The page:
Fighting rages in fierce battle for eastern Ukraine

  • The battle for the city of Severodonetsk is underway – Zelensky
  • Ukraine thanks the UK for its pledge of new armaments, as Moscow warns the West
  • US says credible reports Russia “steals” Ukraine’s grain
  • Russian ambassador leaves UN meeting amid comment on food crisis

Kyiv (Reuters) – Street fighting has erupted between Ukrainian and Russian forces in a battle for control of the industrial city of Severodonetsk as Russian forces press to invade eastern Ukraine’s Donbass, seeking a decisive victory more than 100 days after the invasion.

It was not clear which side had the upper hand, Oleksandr Stryuk, head of the administration in Severodonetsk, said on television, as “the situation has changed from hour to hour.”

The city became the main target of the Russian offensive in the Donbass – which includes Luhansk and Donetsk provinces – as the Kremlin’s conquest continued in a war of attrition that led to the destruction of cities by artillery shells.

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“In the city, fierce fighting continues in the streets,” President Volodymyr Zelensky said in his video night address on Monday. “The Russian army is trying to deploy additional forces towards Donbass,” he added.

The situation worsened after Ukrainian defenders expelled the Russians at the weekend as they looked on the verge of victory, provincial governor Serhiy Geday said earlier on Monday.

Two civilians were killed in Russian shelling in the Donetsk and Luhansk regions on Monday, and Russian forces fired on more than 20 towns, according to the Ukrainian military.

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Reuters was not able to independently verify the battlefield reports. Russia denies targeting civilians in the conflict.

“We are offering people the opportunity to evacuate,” Donetsk region governor Pavlo Kirilenko said on television.

“From Sloviansk, more than 100 people have been evacuated since last week. About 24,000 residents remain. Now people understand, although it is late, that it is time to leave.”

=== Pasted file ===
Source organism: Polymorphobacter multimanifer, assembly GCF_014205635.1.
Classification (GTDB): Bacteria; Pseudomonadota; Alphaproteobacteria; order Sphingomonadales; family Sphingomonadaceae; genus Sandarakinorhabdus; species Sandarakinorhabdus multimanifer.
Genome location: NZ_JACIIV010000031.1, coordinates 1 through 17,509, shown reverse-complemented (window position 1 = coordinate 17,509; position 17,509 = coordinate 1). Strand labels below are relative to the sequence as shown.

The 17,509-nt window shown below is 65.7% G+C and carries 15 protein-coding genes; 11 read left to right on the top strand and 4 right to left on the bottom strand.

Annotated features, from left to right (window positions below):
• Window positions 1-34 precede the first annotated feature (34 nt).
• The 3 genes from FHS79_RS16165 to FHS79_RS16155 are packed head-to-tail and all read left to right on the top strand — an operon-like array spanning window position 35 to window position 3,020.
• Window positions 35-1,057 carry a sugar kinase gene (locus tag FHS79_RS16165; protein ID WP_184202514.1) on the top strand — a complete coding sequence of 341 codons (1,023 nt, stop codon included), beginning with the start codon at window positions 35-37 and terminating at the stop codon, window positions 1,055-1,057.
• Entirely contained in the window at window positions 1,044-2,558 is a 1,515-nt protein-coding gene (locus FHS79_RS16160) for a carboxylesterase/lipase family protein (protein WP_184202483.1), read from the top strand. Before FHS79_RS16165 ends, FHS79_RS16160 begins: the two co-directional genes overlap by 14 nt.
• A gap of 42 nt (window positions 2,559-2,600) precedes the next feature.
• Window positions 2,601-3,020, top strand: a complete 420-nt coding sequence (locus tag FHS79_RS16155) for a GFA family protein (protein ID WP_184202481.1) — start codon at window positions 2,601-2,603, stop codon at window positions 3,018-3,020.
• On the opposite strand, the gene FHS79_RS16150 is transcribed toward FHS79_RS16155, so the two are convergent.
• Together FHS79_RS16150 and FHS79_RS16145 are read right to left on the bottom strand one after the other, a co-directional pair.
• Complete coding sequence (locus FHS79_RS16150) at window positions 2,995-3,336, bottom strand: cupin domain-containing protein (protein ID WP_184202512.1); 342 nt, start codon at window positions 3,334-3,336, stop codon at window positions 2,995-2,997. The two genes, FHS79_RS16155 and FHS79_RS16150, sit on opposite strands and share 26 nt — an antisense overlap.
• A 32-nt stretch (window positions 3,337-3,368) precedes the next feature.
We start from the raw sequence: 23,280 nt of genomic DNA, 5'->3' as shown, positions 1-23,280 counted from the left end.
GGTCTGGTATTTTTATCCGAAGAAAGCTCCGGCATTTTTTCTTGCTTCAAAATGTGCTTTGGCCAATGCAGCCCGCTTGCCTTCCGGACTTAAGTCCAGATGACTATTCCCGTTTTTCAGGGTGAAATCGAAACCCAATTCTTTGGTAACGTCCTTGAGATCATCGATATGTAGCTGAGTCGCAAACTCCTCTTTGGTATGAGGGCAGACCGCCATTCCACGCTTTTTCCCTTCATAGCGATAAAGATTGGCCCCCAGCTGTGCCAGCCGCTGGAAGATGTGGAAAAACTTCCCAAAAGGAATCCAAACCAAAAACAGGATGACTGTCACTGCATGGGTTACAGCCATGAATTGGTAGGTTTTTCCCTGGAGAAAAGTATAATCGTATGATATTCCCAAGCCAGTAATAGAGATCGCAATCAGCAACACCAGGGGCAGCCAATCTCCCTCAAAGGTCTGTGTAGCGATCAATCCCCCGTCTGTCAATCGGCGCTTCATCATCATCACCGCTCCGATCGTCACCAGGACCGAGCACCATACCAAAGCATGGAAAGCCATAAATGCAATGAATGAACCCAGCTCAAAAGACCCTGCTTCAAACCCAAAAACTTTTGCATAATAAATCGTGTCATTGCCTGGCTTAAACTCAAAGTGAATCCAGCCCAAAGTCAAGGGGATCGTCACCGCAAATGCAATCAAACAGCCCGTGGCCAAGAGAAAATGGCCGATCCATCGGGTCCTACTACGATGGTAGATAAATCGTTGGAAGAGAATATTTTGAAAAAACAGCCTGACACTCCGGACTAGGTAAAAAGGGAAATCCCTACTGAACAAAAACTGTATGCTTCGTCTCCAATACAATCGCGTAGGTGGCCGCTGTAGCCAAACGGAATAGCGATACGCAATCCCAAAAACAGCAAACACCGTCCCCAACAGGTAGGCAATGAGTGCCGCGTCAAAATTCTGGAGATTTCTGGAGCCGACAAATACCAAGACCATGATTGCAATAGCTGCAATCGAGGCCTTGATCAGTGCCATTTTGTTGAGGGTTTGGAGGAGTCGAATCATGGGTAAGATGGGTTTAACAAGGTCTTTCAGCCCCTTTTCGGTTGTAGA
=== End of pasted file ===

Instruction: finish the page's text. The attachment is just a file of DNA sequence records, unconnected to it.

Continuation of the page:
Having been pushed out of Kyiv and Kharkiv in the early stages of the war, Russia says it is on a mission to “liberate” the Donbass islands, partly held by separatists since 2014, and is participating in a “special military operation” to disarm and “disarm” its neighbour.

Ukraine and its allies describe this as a baseless excuse to launch a war that has killed thousands, destroyed cities and forced millions of people to flee abroad.

Exactly the weapons we need

Zelensky thanked Britain for supplying multiple launch missile systems that can hit targets up to 80 km away, providing more accurate and long-range firepower to reach Russian artillery batteries, a key to Moscow’s combat plans.

“I am grateful to Prime Minister Boris Johnson for his full understanding of our demands and his willingness to provide Ukraine with exactly the weapons it needs to protect the lives of our people,” he said.

Russian Foreign Minister Sergei Lavrov said Moscow would respond to Western shipments of long-range weapons by pushing Ukrainian forces away from Russia’s borders.

Russian President Vladimir Putin said on Sunday that Russia would hit new targets if the West provided long-range missiles. On the same day, Russian missiles struck Kyiv for the first time in more than a month.

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The Ukrainian Defense Ministry said Russian forces were also advancing towards Sloviansk, about 85 km west of Severodonetsk.

Russian whistling beans

Amid the worsening global food crisis, US Secretary of State Anthony Blinken said there were “credible reports” that Russia was “stealing” Ukraine’s grain exports to sell for profit.

Blinken said the alleged theft was part of broader Russian actions during its war in Ukraine that hurt Ukraine’s ability to export its wheat crop.

Prices of grain, cooking oil, fuel and fertilizer have risen since the February 24 invasion.

Russia and Ukraine account for nearly a third of the world’s wheat supply, while Russia is also an exporter of fertilizer and Ukraine is an exporter of corn and sunflower oil.

Russia’s Ambassador to the United Nations Vassily Nebenzia walked out of a UN Security Council meeting on Monday as European Council President Charles Michel accused Moscow of fueling the food crisis.

“I couldn’t stay” because of “the lies that Charles Michel came here to distribute,” Nebenzia told Reuters.

Western countries also imposed extensive and severe unprecedented sanctions on Russia for its invasion.

On Monday, the Russian Foreign Ministry said it had imposed personal sanctions on 61 US officials, including the secretaries of treasury and energy, and senior defense and media executives.

She added that the move came in response to the “continued expansion of US sanctions.”

White House press secretary Karen Jean-Pierre did not comment when asked about the move during a news briefing.

Additional reporting by Natalia Zenets, Alexander Kozukhar, Pavel Politik, Lydia Kelly and Ronald Popesky; Writing by Costas Pettas; Editing by Cynthia Osterman

Our criteria: Thomson Reuters Trust Principles.

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